The biggest obstacle for me in achieving my goal of being an executive chef was convincing myself that I was ready to pursue it. In an industry where you never stop learning, and you never know everything, it was difficult for me to judge when I was ready for the step up to executive chef. Even when it was time for me to say yes to a position, I was terrified, but I overcame those feelings and pushed through the fear.

What helped me was leaning on some of the chefs and mentors that I’d seen take the same leap. I recall reaching out to a chef to whom I had given a hard time early in my career, because as a sous chef I didn’t realize how or why our relationship hadn’t been working. A light bulb went off in my head one day, and I texted him with an apology. You realize certain things when you’re on the other side as an executive and that understanding gave me a better appreciation of him as my mentor.

In your experience, what is the key to creating a dish that customers are crazy about?

As a creative chef, it can be very easy to impart your own personal likes and dislikes for certain flavors and styles, so you have to be cognizant of what the guest wants, even if they don’t actually say it directly. While I follow what is trending in general, I am constantly focused on guest expectations for a polished, casual seafood restaurant, nationwide. I always know which of my go-to dishes will be winners, because I rely on my memories and experiences to know what pleases them. Being in this specific “sandbox,” I decide what trends I should build out, but I also listen to our team that encompasses marketing, finance and multiple different avenues, so I can add their data regarding how customers react and their expectations. While I put my own spin on creating the menu, my team knows exactly where the consumer’s head is at.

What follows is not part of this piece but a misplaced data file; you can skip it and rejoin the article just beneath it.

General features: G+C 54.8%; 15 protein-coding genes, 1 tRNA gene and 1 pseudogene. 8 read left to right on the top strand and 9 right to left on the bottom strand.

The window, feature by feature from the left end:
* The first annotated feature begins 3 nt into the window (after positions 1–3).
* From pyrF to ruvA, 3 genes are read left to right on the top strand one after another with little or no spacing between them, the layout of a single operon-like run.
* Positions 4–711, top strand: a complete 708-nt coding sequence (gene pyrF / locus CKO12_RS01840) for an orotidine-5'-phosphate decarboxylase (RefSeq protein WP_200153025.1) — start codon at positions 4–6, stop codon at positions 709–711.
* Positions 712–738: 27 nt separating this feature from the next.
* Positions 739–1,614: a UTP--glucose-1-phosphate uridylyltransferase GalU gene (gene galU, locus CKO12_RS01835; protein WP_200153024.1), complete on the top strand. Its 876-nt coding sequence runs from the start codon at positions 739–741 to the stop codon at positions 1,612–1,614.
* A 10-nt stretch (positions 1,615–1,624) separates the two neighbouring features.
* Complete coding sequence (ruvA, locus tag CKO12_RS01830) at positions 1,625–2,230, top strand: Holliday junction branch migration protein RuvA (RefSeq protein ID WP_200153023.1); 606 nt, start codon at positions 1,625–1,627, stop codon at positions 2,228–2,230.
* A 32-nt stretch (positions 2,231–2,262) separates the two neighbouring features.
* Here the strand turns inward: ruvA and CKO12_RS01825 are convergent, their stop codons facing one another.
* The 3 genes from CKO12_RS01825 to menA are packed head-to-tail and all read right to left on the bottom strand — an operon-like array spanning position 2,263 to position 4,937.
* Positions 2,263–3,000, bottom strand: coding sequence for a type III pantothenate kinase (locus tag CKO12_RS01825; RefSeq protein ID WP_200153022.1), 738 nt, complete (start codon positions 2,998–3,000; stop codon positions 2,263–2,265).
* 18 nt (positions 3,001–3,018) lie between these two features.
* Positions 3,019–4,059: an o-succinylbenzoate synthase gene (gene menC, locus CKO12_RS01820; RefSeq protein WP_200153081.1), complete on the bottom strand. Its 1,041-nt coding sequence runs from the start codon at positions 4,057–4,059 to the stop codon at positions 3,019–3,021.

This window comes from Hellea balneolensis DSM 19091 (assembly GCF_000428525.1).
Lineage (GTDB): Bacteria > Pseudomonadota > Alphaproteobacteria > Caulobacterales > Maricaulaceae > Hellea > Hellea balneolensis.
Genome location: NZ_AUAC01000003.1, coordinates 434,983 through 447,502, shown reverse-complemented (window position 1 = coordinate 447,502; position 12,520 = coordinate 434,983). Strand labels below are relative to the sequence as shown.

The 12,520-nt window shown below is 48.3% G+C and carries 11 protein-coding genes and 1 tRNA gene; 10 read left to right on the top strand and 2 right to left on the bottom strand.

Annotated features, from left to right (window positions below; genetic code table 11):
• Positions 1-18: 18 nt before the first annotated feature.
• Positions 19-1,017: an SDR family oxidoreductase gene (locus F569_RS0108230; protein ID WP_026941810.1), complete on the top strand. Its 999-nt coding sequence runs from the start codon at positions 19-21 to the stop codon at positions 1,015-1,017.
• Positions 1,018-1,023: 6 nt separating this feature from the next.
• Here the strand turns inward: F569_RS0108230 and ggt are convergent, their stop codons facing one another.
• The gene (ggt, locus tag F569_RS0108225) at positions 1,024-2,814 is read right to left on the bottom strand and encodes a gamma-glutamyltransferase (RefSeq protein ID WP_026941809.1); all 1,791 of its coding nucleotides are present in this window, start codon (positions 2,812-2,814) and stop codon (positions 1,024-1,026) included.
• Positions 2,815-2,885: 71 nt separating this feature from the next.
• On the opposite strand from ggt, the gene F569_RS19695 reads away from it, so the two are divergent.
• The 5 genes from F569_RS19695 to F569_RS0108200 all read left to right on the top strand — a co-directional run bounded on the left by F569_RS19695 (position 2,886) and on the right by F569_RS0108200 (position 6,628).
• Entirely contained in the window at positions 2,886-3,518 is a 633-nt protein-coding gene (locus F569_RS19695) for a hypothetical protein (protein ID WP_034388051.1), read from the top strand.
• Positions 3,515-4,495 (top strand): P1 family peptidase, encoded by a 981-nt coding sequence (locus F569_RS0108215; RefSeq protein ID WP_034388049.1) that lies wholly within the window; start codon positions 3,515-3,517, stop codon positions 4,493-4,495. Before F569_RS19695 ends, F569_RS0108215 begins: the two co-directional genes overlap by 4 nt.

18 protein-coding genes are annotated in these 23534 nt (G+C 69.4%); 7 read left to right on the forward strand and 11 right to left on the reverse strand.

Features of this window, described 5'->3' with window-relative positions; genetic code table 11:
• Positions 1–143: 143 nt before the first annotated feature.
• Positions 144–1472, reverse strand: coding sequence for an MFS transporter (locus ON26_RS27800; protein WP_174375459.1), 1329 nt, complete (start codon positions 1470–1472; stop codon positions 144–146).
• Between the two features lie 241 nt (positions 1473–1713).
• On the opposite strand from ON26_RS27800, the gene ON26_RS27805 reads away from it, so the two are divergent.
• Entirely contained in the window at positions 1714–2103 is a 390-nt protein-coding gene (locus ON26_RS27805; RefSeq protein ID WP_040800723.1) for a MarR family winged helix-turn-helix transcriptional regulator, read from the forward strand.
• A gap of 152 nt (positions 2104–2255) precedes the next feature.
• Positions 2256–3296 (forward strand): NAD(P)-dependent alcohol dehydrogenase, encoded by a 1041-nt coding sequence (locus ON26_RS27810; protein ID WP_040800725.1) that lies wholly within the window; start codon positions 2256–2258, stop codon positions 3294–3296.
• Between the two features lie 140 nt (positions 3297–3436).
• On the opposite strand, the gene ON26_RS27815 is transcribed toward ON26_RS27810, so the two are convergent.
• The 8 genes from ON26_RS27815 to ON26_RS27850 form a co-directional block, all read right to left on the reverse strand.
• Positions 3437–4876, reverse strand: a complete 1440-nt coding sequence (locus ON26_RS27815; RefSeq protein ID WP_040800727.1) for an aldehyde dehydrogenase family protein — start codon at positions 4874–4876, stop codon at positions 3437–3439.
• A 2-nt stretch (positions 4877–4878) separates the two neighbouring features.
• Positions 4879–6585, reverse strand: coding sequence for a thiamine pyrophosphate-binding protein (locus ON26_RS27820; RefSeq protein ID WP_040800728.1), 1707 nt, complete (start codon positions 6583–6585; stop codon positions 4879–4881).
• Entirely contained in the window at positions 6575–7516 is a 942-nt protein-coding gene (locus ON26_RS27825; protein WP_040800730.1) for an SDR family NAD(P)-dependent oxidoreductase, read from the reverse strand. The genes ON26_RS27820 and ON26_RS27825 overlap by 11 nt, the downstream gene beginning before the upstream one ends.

Personally, what is the ‘perfect meal for you’?

My perfect meal changes depending on the time of year and my mood. I start with an excellent cut of meat or seafood and then I always like to do something extra to it, like putting it into a smoker or curing it for a few days to get a great product such as pastrami. What makes me happiest is to put in a nice amount of love through slow cooking. That’s how I prepare my perfect meal in my own home, because we couldn’t manage that slow process in the restaurant. However, I use the same inspiration and reach out to a vendor who handles the slow process and work with them directly, so we can serve a slow-cooked dish at Bonefish Grill translated into our signature style.

Where does your inspiration for creating come from? Is there something that you turn to for a daily creativity boost?